“It was the barbaric reality of terrorism on our land...it’s left an indelible print on society”Dr Abdul Haqq Baker – former chairman of Brixton mosque and founder of STREET UK.
Intelligence agencies are aware that there is little they can do to combat this new form of terrorism. The killers received no training and indeed had no contact with organisations like al-Qaeda and yet they were able to make a huge media impact:“This was an incredibly successful attack...obviously there are far more lethal attacks out there. But it got a huge amount of media coverage.” Professor Andrew Silke – Programme Director for Terrorism studies, University of East London.
But as successful as it was in capturing the headlines, the killers ultimately failed to achieve anything tangible. Community relations were strengthened not divided by the killing. Admittedly, there were some low-level outbreaks of violence by right-wing groups targeting Muslims and mosques. But the general view was that these were as senseless and pointless as the killing of Lee Rigby. Not surprisingly, foreign policy stayed exactly the same and, if anything, support, or at least empathy, for the troops increased. And of course, the murderers failed to martyr themselves, or persuade anyone that they themselves were soldiers.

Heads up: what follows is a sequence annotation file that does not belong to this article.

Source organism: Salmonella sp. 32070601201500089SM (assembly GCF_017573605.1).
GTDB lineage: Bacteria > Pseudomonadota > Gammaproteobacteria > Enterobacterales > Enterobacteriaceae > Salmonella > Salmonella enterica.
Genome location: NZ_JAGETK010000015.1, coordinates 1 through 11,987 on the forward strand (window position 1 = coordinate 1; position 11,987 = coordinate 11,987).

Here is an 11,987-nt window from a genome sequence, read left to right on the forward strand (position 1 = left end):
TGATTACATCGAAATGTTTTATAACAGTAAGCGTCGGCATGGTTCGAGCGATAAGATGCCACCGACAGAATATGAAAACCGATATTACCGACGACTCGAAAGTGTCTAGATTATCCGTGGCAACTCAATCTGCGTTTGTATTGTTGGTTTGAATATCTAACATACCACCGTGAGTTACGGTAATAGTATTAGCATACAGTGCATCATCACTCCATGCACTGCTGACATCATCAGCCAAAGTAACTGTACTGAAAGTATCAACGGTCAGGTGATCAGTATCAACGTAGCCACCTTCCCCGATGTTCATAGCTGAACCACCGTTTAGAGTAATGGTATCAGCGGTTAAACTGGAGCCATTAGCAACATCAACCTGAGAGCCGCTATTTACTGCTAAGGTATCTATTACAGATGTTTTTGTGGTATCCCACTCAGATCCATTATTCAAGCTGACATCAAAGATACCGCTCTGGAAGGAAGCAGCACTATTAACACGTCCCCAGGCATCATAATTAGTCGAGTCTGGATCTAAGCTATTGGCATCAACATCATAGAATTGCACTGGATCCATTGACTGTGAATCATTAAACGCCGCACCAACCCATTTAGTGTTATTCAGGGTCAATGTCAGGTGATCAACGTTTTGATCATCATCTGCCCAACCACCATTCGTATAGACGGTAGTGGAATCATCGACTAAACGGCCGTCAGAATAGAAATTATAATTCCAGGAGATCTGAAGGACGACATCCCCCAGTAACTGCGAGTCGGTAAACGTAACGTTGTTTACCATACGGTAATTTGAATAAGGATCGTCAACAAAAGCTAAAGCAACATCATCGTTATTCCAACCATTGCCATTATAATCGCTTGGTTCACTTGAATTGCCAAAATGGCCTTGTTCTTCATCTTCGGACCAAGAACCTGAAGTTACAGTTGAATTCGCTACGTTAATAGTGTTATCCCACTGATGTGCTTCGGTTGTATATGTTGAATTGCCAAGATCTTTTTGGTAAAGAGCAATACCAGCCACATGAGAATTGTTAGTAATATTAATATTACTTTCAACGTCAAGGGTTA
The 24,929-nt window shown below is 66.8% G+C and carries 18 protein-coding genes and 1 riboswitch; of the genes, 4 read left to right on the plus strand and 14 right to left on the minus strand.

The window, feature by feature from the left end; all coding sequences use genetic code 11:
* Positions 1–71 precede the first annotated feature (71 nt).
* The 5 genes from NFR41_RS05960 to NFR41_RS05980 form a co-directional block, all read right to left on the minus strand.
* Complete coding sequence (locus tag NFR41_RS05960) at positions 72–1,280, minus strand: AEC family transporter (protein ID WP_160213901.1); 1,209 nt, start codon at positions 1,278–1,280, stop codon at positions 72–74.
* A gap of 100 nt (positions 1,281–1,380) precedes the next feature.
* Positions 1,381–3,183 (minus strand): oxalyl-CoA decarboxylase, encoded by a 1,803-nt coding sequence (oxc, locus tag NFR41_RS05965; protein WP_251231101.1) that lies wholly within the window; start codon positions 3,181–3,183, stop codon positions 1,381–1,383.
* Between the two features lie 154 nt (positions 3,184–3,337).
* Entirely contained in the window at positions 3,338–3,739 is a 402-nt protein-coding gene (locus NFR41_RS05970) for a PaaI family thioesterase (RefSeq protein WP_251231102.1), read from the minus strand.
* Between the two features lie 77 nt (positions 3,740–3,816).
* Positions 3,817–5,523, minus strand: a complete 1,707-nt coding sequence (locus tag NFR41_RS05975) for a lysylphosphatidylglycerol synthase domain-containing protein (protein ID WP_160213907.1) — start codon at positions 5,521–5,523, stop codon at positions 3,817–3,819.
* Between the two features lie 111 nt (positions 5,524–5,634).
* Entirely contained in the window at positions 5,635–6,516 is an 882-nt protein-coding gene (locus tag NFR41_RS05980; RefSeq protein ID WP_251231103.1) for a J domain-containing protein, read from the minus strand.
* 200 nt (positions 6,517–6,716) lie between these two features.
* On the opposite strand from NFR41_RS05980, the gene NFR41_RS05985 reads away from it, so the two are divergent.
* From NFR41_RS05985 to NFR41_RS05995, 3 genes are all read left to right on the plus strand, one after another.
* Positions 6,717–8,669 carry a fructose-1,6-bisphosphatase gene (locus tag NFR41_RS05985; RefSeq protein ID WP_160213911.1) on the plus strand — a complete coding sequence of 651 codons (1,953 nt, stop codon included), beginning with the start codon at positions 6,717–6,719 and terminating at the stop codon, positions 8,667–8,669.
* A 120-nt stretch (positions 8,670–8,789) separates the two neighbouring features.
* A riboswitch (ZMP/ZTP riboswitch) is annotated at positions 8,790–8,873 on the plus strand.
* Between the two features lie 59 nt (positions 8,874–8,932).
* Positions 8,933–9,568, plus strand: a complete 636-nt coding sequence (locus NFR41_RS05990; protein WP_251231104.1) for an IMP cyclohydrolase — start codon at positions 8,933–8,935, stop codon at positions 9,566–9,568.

But for the family of Lee Rigby, and the witnesses who saw his last shocking moments, life has forever changed. As much as Tina Nimmo has tried to move on from that day, the scene she witnessed still seeps into her mind and still haunt hers. And where once she was happy to see uniformed soldiers on her streets, now she is fearful:“(Woolwich barracks) been a garrison for many years and...we’ve...got so much in pride in the borough in our armed forces...We see the soldiers walking about...all their gear on. And they’ve never been bothered and you actually feel quite proud. But not anymore: It doesn’t feel like that. If I see a soldier with his gear on, I think ‘go and take it off because you’re going to be identified.”Lee’s son Jack was just two when his father was taken from him.
In July 2013, he attended the funeral wearing a T-shirt that said, ‘My Daddy, My Hero’. Thousands lined the streets to pay their respects:“Heaven has gained a hero”. Writing on the wreath laid in respect of Lee Rigby. In July 2014, Adebolajo, lost the first stage of his appeal. By this stage, some estimate that the pair have received over £200,000 in legal aid.